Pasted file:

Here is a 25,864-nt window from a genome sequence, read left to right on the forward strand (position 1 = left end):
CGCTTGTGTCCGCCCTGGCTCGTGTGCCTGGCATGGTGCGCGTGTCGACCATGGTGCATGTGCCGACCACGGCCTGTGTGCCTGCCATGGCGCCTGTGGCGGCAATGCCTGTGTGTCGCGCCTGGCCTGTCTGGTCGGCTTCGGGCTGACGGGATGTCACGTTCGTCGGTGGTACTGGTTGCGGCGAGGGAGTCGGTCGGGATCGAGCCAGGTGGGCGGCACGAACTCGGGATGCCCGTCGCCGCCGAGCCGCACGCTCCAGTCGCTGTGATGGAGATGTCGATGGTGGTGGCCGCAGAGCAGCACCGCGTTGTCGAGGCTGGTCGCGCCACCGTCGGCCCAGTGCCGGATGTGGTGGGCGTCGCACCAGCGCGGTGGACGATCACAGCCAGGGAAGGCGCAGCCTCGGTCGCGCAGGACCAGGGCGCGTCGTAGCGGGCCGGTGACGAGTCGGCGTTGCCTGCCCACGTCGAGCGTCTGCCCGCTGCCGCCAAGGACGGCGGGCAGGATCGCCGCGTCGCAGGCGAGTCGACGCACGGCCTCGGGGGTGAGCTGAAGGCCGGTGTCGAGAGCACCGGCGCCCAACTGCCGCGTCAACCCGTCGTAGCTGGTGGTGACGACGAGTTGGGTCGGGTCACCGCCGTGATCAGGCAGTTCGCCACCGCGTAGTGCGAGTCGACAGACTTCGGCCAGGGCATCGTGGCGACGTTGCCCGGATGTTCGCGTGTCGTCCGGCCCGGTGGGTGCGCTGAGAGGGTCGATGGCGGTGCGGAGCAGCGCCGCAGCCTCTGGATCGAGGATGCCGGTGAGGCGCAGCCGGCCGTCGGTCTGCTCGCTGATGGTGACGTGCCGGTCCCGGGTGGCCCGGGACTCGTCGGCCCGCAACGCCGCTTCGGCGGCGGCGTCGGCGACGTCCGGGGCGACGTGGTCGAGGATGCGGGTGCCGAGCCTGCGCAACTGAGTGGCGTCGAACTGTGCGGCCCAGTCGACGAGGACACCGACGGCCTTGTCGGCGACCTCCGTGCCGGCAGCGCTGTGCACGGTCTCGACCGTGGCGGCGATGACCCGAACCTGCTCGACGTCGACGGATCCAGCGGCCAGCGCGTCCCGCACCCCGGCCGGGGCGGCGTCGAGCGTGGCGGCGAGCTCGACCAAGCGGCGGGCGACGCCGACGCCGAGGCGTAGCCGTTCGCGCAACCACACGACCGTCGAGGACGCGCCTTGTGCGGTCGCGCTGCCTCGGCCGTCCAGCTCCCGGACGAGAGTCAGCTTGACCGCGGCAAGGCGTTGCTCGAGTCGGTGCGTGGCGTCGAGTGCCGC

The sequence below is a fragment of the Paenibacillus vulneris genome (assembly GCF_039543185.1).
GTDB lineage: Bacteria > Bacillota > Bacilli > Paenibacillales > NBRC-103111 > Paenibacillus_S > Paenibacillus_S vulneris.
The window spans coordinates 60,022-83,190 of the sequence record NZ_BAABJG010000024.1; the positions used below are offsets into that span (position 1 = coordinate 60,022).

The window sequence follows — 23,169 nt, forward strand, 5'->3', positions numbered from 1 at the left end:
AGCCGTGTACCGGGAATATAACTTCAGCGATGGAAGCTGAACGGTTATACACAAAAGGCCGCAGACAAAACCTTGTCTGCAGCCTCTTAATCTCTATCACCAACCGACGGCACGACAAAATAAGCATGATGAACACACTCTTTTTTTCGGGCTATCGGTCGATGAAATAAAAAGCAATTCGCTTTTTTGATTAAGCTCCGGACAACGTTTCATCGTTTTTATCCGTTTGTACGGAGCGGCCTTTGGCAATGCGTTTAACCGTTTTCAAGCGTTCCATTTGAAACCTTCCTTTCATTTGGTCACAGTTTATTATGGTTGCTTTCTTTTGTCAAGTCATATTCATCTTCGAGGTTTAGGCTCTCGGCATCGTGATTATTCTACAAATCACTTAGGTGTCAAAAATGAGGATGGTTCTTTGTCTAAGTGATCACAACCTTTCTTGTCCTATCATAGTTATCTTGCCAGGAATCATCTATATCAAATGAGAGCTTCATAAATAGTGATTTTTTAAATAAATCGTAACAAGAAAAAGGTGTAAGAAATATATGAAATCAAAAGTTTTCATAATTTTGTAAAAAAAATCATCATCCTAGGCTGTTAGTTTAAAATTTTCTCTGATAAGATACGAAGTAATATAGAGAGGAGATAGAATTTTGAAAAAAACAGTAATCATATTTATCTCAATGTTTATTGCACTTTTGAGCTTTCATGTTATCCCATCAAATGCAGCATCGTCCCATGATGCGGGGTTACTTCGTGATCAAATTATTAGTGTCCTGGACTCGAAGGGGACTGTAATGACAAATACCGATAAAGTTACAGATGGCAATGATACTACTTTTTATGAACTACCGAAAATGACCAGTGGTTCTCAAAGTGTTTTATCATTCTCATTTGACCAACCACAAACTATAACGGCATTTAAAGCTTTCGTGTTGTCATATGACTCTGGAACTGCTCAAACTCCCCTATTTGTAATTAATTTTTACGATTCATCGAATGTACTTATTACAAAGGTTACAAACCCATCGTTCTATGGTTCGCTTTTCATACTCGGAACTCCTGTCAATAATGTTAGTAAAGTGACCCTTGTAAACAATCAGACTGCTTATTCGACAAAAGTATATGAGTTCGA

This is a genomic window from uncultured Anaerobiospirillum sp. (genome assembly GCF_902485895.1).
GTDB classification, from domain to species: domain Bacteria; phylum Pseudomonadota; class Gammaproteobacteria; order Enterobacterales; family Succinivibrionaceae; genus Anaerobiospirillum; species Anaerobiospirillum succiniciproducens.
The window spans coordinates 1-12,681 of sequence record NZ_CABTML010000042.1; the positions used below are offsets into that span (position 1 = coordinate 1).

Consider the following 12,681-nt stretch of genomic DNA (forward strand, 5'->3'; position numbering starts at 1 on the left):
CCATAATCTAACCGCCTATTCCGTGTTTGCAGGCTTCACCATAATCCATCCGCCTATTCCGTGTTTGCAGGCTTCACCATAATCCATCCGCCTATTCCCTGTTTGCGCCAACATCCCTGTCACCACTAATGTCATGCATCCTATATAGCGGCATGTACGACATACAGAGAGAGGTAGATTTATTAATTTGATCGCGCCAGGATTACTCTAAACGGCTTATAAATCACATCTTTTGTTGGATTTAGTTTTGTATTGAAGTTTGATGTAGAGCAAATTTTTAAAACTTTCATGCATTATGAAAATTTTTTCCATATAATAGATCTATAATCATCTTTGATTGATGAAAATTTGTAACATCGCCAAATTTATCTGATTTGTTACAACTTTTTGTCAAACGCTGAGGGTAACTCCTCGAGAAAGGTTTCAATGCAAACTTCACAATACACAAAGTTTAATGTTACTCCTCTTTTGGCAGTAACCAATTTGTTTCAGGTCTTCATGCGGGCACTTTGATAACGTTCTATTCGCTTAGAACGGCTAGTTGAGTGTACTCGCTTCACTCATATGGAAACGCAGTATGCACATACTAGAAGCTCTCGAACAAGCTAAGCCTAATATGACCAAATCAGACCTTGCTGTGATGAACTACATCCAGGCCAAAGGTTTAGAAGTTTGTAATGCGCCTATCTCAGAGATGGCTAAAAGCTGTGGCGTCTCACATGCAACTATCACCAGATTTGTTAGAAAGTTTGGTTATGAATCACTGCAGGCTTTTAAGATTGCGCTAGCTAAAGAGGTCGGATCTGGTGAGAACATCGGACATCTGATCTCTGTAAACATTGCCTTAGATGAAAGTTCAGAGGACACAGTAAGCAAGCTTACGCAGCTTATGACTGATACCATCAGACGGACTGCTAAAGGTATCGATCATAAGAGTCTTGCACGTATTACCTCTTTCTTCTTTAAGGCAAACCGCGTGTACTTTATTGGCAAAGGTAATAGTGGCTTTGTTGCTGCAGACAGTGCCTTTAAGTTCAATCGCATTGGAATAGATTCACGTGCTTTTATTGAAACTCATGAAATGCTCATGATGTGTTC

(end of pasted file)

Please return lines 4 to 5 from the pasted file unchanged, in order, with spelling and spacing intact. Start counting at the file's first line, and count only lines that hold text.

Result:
GTDB lineage: Bacteria > Bacillota > Bacilli > Paenibacillales > NBRC-103111 > Paenibacillus_S > Paenibacillus_S vulneris.
The window spans coordinates 60,022-83,190 of the sequence record NZ_BAABJG010000024.1; the positions used below are offsets into that span (position 1 = coordinate 60,022).